In the first paragraph of Part 3 of this series, it was not by random choice that I included Red Mitchell's name in the short list of important bassists who emerged in the 1940s. He discovered ways of playing the instrument that made a difference in the bass's role in jazz. Bill Crow, the hero of part 3, has kindly agreed to expand on some of the reasons for Mitchell's importance.
In between the Blanton (and Pettiford) soloing styles that were so influential in the 1940s and 50s and the new age that was marked by Scott LaFaro's playing, was Red Mitchell. Red was the first bassist I heard who used a lower action, pressed rather than pulled the strings and used some left-handed plucking articulation. It cut his in-person volume down a lot, but was phenomenal on recordings. And his solo lines were melodic, horn-like, and very original. He opened up the ears of a lot of us to other possibilities of the instrument. I think he may have given Scotty some ideas. And this was all pre-amplification. When Red finally started using pickups, the result was beautifully audible soloing at the highest level.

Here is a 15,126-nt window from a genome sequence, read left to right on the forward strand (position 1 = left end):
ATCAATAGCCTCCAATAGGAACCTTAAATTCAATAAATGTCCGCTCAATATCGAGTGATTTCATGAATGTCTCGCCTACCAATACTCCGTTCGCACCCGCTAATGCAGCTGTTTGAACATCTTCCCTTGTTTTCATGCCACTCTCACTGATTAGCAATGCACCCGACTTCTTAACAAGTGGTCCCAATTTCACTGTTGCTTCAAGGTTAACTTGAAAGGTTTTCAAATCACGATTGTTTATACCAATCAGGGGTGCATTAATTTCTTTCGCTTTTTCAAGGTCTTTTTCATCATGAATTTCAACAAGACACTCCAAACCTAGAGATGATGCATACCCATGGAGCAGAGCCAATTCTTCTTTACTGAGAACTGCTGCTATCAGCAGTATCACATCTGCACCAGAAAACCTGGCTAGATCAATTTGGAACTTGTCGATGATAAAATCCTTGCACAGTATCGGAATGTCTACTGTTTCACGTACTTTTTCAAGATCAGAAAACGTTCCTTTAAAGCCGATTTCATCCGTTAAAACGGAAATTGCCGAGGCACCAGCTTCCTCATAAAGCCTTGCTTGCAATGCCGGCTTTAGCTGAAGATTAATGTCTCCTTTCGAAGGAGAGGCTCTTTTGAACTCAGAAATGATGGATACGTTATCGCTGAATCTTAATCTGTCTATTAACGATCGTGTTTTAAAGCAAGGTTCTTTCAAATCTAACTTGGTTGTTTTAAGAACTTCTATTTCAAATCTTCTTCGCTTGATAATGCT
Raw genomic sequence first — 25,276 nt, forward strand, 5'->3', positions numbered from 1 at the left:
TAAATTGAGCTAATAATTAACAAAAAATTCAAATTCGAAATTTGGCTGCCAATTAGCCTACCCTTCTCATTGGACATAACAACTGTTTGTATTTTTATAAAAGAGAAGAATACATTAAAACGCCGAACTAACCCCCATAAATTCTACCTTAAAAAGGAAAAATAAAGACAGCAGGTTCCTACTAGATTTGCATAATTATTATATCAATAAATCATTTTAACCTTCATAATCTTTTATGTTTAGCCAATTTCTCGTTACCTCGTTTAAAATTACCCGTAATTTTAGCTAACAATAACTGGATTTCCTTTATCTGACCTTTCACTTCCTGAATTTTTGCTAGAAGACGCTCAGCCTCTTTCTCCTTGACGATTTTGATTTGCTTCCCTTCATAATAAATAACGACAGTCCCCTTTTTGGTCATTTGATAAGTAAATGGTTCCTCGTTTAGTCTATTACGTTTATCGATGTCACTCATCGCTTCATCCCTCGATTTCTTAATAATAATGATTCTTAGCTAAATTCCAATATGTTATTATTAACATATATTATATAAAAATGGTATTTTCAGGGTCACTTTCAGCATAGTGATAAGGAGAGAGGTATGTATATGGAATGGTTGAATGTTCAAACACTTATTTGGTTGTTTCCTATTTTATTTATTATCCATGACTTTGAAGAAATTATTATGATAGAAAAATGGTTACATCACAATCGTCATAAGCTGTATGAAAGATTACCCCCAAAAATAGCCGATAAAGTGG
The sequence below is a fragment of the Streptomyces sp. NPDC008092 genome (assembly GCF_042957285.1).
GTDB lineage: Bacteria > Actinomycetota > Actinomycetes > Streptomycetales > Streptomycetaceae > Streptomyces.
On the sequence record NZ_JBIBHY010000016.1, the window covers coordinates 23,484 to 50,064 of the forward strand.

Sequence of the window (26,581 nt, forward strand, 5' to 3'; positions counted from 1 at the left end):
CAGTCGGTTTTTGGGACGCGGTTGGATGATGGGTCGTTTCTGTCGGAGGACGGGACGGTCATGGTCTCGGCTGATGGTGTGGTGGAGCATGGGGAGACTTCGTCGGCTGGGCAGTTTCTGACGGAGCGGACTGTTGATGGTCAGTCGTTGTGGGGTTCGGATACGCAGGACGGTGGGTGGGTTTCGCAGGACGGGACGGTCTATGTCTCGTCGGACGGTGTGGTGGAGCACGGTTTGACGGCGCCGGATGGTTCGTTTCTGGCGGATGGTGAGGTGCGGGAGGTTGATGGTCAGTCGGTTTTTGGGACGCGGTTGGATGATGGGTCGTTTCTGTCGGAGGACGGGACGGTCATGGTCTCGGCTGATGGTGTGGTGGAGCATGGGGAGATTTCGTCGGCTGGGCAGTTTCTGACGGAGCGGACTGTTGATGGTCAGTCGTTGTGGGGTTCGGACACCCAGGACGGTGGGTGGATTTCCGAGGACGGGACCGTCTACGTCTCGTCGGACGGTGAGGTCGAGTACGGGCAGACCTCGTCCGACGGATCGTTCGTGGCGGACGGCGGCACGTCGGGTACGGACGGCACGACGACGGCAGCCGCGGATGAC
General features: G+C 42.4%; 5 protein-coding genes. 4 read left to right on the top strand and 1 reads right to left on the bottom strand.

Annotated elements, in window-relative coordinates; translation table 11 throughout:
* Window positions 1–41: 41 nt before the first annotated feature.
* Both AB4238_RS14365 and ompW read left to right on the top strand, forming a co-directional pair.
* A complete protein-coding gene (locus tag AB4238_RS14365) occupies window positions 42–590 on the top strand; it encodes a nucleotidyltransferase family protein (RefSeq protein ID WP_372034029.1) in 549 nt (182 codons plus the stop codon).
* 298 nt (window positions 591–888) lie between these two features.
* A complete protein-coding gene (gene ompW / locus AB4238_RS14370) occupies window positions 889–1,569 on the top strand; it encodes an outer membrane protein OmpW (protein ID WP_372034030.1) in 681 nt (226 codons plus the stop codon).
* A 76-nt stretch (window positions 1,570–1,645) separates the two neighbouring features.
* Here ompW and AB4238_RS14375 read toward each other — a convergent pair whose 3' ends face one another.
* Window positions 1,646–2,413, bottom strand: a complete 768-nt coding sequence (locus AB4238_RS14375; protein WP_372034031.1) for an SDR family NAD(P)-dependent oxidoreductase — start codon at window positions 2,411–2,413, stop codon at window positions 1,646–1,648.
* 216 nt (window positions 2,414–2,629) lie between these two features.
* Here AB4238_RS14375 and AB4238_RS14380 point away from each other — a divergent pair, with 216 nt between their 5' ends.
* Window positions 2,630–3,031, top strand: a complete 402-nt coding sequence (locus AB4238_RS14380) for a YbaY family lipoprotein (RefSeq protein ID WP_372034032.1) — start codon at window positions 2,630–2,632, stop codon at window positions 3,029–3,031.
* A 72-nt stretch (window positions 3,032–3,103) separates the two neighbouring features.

In the early 1980s, Mitchell worked frequently in a duo with Bill Mays. In their performance of a Thelonious Monk piece, he demonstrates what Bill Crow emphasizes about his peer's skill and originality.
I love jazz because it expresses things so deep that I can't transform in words.
I met John Pizzarelli.
The best show I ever attended was MASP in São Paulo Brazil.
The first jazz record I bought was a Baby Dodds CD.
My heroes on drums: Papa Jo Jones, Sid Catlett, Gene Krupa, Baby Dodds, Zutty Singleton, Ray Bauduc, Vernell Fournier,
Shelly Manne, Jimmy Cobb, Joe Morello, Daniel Humair, Kenny Clarke, Sonny Carr, Buddy Rich, Sam Woodyard, Cozy Cole,
Sonny Greer, Neil Peart, Carl Palmer, Tony Sbarbaro, Vic Berton, Edison Machado, Milton Banana, Rubens Barsotti.
My heroes in jazz: Duke Ellington, Count Basie, Chet Baker, Miles Davis, Ahmad Jamal, Coleman Hawkins, Teddy Wilson,
Barney Kessel, Lester Young, Johnny Hodges, Jelly Roll Morton.